– Alex

Spanish Grand Prix: Pre Race Thoughts

Hola! Buenos dias amigos, bienvenidos a España. The first stop of the European leg of the championship kicks off at the Circuit de Barcelona-Catalunya. The 4.655km, high downforce circuit, is made up of a high speed first and second sector, before the tight and twisty third sector. The tyre allocation for the weekend is the medium and hard compound tyre, with teams aiming for a two-stopper. Turn 1 allows for overtaking under braking before flicking the car into turns 2 and 3. The high speed turn 3 puts a lot of stress under the front left tyres, but, does allow for overtaking (if you dare). Turn 5 has caught a few out over the weekend with front lock ups as the track falls away. Traction is all important here as drivers snake their way through turns 7, 8, and 9. Opening out onto the back straight its full throttle, utilising DRS into another overtaking attempt at turn 10. Best to avoid the kerbs in the final sector to keep traction, and allow for some late braking through the chicane at turns 14 and 15. Through to the final corner, a good racing line through turn 16 can give you the edge down the long pit straight and another DRS zone.

Traditionally a hot and dry weekend, qualifying got underway in ideal conditions with Nico Rosberg managing to steal pole position for the first time this season. Hamilton was left to challenge his team mate, though will settle to start P2. Ferrari’s Sebastian Vettel was the best of the rest, after qualifying just behind the Mercedes in P3 with 1:25.458.

It was a solid effort by Lotus this afternoon, though for the first time this season the E23s didn’t make an appearance in Q3. The team worked from the morning to find a better balance in the car and ran a different strategy in qualifying, meaning the Maldonado and Grosjean have an extra set of fresh tyres for the race. Good one. Starting on the hard compound, Grosjean and Maldonado ran for four laps before swapping to the softer medium tyre. In Q1, Maldonado shot himself up and out of the drop zone seeing him move through to the second session, followed shortly by Grosjean. Split by a tenth of a second, Grosjean’s best effort was 1:27.375 for P11, ahead of Maldonado’s 1:27.450 in P12.

McLaren have brought a number of upgrades to Spain, with the results of their efforts paying off in practice and in qualifying. Alonso on his first run in Q1 on the medium tyres set a time good enough for P5, ahead of Button in P6, seeing both the MP4-30s through to Q2. With a few minor tweaks to the front wing, Alonso and Button ventured out into Q2 for the first time this season. Button found his car pulling left under braking, costing the Briton lap time. Unable to carry the momentum through to Q3, the two McLaren’s will start P13 and P14 with Alonso in front by a tenth of a second.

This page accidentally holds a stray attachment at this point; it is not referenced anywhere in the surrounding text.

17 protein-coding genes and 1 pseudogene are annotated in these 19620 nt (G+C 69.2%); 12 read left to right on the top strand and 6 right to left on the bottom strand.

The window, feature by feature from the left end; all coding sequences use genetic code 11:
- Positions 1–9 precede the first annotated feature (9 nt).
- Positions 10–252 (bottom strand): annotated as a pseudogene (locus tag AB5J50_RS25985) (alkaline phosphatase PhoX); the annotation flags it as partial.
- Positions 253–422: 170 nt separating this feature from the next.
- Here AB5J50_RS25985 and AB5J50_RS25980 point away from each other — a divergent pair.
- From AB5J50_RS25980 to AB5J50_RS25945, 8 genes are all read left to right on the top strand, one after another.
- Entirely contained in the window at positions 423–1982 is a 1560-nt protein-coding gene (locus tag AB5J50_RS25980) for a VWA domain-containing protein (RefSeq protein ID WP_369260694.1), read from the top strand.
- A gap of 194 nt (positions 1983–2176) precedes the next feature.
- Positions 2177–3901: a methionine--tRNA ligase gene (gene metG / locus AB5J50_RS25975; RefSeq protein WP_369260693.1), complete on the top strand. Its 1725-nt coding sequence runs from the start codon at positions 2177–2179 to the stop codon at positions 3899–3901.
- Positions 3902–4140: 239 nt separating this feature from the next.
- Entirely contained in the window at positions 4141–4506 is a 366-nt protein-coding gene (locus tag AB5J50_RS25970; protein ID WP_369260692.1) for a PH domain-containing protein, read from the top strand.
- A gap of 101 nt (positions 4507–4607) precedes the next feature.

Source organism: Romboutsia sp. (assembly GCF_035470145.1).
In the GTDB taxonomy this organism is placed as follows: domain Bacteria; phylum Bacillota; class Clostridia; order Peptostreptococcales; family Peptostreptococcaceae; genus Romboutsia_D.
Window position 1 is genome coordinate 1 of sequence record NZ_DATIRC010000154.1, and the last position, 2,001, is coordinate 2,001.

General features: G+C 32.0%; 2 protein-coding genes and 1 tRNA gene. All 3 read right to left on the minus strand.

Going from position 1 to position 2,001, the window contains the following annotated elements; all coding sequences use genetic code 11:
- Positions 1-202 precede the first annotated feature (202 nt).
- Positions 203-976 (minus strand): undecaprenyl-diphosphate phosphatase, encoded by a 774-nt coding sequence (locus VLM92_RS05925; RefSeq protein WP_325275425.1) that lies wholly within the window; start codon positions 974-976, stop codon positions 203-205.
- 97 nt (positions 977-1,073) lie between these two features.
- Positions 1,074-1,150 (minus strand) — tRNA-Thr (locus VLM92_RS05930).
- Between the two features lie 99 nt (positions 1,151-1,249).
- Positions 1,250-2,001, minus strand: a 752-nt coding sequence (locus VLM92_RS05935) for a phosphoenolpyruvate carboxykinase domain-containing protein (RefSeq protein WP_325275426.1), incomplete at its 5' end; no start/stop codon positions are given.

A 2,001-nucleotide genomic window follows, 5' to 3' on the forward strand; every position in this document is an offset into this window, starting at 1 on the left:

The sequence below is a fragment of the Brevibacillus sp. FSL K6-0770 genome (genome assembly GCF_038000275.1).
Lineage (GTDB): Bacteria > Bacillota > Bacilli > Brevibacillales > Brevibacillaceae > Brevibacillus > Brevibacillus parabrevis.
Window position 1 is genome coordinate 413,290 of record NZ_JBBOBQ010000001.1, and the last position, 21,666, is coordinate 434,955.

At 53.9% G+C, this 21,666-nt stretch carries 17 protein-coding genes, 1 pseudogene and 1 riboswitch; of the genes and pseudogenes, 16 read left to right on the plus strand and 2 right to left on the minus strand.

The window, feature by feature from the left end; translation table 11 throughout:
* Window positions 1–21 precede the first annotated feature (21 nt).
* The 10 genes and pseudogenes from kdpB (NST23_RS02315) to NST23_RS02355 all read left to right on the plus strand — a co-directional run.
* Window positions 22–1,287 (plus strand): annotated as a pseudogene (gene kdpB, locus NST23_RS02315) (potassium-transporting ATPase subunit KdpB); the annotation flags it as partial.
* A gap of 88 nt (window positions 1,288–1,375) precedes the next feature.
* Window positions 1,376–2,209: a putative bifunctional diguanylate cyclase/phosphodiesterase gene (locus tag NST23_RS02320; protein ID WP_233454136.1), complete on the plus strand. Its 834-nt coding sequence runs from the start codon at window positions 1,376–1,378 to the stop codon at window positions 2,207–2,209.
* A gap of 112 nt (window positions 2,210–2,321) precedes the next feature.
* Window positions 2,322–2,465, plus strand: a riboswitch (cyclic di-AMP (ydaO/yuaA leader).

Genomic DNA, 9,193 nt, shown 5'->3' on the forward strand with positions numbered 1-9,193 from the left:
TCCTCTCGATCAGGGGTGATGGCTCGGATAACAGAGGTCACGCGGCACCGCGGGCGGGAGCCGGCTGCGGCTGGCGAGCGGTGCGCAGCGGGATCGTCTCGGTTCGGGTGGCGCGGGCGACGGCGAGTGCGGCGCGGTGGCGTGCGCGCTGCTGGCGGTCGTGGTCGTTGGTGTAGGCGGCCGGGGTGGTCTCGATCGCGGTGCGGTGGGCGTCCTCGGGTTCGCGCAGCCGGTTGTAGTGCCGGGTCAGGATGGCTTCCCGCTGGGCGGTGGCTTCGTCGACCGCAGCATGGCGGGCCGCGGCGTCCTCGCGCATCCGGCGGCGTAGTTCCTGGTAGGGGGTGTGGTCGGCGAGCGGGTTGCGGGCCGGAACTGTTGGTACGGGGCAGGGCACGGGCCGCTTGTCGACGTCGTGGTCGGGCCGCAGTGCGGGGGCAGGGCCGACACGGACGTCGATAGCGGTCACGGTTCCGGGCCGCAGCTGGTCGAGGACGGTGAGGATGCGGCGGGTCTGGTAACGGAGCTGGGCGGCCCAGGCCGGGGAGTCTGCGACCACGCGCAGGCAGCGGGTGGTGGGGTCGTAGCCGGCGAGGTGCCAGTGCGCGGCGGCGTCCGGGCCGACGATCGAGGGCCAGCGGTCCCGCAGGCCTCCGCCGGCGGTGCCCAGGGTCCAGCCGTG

Manor F1 Team line up the back of the grid with Stevens setting 1:31.200 after three laps on the medium compound to start P19. In front of his home crowd, Merhi set 1:32.038 after four laps on the medium compound for P20.

Chinese Grand Prix: Mercedes Rivalry

Lewis Hamilton returned to the top step of the podium after the Chinese Grand Prix. The Mercedes driver took the win from pole position, finishing ahead of his teammate, Nico Rosberg, and Ferrari’s Sebastian Vettel. The final laps of the race were neutralised following the deployment of the safety car on lap 54. For the first time this season, 20 cars were on the grid for lights out. Hamilton was quick off the line, angling his F1 W06 to defend from Rosberg. While slightly further back, Sebastian Vettel passed Massa, immediately moving up in P3. In the other Ferrari, Kimi lined up behind the two Williams to move up on the inside of turn 2, giving himself the better line through turn 3 to pass Bottas and then Massa later in the lap. The rest of the grid snaked their way through the first corner relatively unscathed, with some contact between the two Toro Rossos.

Hamilton once again outstretched his Championship lead after being relatively unchallenged throughout the race. The Mercedes duo ran the same tyre strategy during the race, running the soft tyres for the first two stints, before swapping to medium compound tyres for the final leg. Rosberg however felt his race was compromised, complaining that his teammate was cruising in front of him. This then allowed Vettel to catch up to the Mercedes causing Rosberg to defend and use his tyres. Despite this, Rosberg still came home P2 in front of Vettel.